Few people automatically think of The Women's Institute as a radical and campaigning organisation, being more often associated with the 'jam and Jerusalem' stereotype.
Formed in 1915, to revitalise rural communities, the organisation's aims have broadened, and the WI is now the largest voluntary women's organisation in the UK. It has almost 220,000 members, in about 6,300 WI groups around the country.
As a federated organisation, the regional structures have a high degree of autonomy and independence. So when members choose a campaign, we can be confident that it’s on the issues that matter to women and their communities across the country.
Last week, at the House of Commons, The WI launched its new campaign, #WIFoodPoverty. The hard hitting commentary from their invited guest speakers pulled no punches. “Food poverty is not about access to food, it’s about poverty” said Professor Liz Dowler. Rt Hon Frank Field MP went further. “Let’s be clear; when we talk about ‘food poverty’, what we’re really talking about is hunger and malnutrition, in the UK, in 2018.”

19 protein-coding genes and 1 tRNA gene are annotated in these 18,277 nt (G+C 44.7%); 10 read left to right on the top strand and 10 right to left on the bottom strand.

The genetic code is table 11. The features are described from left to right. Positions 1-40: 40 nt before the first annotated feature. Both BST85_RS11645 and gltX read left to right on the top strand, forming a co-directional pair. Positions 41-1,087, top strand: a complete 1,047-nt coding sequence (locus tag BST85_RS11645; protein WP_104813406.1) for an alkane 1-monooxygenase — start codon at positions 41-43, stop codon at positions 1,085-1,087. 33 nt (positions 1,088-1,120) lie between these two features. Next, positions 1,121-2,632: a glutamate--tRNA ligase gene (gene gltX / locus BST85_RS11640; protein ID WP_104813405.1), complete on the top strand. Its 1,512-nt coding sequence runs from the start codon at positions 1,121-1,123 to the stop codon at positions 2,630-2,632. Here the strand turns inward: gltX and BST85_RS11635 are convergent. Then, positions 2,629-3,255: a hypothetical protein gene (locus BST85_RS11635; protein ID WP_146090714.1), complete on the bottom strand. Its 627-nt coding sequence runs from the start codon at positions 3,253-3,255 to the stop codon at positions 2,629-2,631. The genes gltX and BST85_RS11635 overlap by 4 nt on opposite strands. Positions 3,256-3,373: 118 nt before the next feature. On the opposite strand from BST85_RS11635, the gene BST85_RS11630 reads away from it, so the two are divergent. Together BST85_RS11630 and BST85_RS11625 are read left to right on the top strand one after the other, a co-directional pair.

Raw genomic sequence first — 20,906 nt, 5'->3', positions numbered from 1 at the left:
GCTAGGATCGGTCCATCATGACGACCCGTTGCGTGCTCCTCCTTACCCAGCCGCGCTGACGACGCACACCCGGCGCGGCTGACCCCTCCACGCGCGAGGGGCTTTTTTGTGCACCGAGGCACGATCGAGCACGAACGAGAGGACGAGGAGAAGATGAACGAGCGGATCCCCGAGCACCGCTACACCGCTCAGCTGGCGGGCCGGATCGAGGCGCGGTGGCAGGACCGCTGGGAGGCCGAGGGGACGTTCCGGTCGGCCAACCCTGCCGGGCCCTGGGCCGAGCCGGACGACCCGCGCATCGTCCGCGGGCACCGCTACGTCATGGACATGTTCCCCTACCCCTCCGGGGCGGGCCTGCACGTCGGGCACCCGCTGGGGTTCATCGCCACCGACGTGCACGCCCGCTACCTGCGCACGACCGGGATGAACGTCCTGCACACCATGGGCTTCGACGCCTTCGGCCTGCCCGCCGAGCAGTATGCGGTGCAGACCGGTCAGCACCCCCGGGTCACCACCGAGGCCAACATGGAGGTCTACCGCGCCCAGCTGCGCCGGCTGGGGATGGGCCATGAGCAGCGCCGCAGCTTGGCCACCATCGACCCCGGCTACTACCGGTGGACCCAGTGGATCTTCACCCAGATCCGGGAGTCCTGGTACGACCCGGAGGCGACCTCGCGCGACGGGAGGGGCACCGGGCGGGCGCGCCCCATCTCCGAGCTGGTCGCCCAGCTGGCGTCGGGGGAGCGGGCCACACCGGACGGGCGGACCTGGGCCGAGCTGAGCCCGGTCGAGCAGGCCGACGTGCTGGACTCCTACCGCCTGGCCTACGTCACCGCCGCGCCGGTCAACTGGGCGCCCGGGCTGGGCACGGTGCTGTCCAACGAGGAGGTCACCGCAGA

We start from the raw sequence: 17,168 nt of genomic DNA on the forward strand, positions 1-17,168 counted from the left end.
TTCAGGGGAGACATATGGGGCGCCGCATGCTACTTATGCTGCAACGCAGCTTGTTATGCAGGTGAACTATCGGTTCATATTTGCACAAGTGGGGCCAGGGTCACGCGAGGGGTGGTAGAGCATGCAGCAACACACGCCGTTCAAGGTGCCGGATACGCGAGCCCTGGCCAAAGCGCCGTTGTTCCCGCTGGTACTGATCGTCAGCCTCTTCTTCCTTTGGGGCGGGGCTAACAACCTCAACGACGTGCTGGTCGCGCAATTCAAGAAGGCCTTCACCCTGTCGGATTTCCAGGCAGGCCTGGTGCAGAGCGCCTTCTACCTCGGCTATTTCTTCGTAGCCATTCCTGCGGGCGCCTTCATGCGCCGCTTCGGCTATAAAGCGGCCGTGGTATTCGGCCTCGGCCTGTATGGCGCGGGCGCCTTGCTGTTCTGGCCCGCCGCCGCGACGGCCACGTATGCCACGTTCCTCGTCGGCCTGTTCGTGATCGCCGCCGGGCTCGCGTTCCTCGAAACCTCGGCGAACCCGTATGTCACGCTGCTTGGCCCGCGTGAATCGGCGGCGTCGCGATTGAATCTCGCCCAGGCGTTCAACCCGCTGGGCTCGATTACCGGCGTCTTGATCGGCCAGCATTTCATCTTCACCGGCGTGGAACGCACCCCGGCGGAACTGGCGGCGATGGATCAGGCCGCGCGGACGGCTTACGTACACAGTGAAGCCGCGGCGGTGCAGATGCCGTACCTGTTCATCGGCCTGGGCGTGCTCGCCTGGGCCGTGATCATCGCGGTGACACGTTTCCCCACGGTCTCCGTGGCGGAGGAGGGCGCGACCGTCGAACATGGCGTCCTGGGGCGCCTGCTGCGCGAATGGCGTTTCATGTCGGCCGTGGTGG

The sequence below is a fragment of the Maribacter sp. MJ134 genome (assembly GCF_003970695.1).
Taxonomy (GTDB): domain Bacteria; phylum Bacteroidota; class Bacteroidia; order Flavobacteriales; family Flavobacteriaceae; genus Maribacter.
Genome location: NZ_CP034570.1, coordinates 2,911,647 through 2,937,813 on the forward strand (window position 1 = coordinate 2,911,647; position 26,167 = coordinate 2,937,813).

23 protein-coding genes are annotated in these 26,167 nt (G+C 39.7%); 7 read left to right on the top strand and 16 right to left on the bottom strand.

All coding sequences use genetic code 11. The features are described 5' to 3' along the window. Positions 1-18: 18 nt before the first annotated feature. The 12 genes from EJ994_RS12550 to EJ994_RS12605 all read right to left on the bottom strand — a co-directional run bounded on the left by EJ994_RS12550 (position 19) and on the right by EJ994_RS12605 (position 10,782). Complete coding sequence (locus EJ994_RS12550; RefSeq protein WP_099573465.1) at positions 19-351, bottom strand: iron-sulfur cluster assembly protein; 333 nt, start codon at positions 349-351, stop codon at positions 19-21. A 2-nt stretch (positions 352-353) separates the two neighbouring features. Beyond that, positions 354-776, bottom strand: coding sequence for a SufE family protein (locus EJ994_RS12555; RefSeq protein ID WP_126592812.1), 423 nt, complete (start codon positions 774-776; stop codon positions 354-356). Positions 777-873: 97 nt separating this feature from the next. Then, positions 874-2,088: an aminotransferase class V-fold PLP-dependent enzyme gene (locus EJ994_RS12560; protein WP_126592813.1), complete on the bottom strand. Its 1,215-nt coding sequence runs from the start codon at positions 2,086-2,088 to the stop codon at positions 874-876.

Carmel McConnell MBE, FRSA, founder of Magic Breakfast, which provides breakfasts in schools where 35% or more of the children experience poverty, said “Right now millions of children are going to school too hungry to learn. The evidence says that a child hungry between 5 and 10 years old, will cost the state 3 times more during their lifetime.”
She said: “We’re sleepwalking into an era of savage levels of deprivation”. Time and again, speakers identified changes in work patterns and benefits as critical factors in tipping people into the desperate poverty that has seen the huge rise in food bank use in the last year.
Ann Jones, Vice Chair of NFWI, and FFCC Commissioner, said “Food is the glue that holds our communities together.” But what happens when the glue is coming unstuck? Lynne Stubbings, NFWI Chair said: “Systemic, long term solutions are needed, not just food redistribution [through food banks] or more education.” But, says Denise Bentley, founder of First Love Foundation: “the people who really know what food poverty is like are often left out of these conversations.”
And therein lies the rationale for the FFCC Commission. As citizens, we do not live in neat, distinct policy categories. Our lives are complex, connected, constantly changing, rooted in our relationships with the places we live. Thinking in systems, and place-based policy making, tackles the vertical silos of traditional policy thinking and practice. In the British Academy’s report on “Where we Live Now”, co-chaired by Dame Fiona Reynolds, also a FFCC Commissioner, they say:
“We are seeing significant societal and political changes. The changing world of work, those left behind by globalisation, aging populations, climate change and technology are shifting the balance of politics as usual. These problems can’t be solved by government, business, philanthropy or academy alone. New types of collaboration are needed.”